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Stop that Stroke by Checking Your Blood Pressure at Home
Medically Reviewed by Timothy Hagen, DO
May is National Stroke Awareness Month. Stroke is the leading cause of death and long-term disability in the United States. For a number of reasons, more women suffer this “heart attack of the brain” than men. A number of issues – such as migraine headaches with auras, smoking, hormone therapy, preeclampsia during pregnancy, age and family history – can put a woman at increased risk of stroke. High blood pressure is both a risk of stroke and a sign to watch for. “Blood Pressure is the number one risk factor that a person can do something about,” says McLeod Neurologist Dr. Timothy Hagen. To help you, he explains the right technique to track your blood pressure at home.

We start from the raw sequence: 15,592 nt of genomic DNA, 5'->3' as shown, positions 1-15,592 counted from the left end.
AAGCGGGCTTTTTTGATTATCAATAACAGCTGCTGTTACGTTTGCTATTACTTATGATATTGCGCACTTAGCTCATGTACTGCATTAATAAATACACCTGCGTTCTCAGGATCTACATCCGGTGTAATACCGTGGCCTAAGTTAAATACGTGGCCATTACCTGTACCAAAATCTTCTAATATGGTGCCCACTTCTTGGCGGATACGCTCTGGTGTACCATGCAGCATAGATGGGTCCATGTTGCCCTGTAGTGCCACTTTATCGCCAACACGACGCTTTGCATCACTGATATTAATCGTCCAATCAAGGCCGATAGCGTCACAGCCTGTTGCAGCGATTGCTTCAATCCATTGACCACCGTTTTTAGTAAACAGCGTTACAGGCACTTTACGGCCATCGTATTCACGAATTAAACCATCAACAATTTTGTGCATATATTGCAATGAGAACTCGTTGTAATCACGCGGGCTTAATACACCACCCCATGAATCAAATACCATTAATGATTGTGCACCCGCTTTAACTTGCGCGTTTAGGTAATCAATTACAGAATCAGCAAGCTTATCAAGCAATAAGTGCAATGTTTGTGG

Normal blood pressure for women is 120 (systolic) over 80 (diastolic). High blood pressure (or hypertension) is a reading of 140/90 or higher.
If a woman thinks she has higher than normal blood pressure, she should talk with her OB/GYN.
Find an OB/GYN near you.
Sources include: McLeod Health, Centers for Disease Control and Prevention, American Heart Association, National Stroke Association, Women’s Health Initiative, National Institutes of Health